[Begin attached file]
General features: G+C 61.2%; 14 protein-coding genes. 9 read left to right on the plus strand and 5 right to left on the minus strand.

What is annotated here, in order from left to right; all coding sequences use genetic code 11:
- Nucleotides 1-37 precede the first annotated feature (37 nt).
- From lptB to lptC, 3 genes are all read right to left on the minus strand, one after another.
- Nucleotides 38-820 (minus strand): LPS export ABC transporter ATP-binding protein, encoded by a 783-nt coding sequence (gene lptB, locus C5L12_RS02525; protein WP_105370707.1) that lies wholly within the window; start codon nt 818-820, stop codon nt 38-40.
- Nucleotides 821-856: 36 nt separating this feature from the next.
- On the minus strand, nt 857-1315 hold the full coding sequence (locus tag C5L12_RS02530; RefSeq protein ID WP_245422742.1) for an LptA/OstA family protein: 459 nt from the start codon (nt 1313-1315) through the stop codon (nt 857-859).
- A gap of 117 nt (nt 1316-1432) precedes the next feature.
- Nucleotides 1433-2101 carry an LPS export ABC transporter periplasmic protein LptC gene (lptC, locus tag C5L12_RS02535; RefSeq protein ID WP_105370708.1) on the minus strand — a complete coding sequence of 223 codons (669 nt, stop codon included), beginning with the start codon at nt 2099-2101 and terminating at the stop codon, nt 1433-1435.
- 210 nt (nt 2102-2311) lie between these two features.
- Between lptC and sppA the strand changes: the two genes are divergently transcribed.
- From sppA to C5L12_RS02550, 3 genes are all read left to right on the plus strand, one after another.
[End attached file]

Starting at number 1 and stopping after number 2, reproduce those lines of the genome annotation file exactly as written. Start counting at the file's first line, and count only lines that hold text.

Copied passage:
General features: G+C 61.2%; 14 protein-coding genes. 9 read left to right on the plus strand and 5 right to left on the minus strand.

What is annotated here, in order from left to right; all coding sequences use genetic code 11: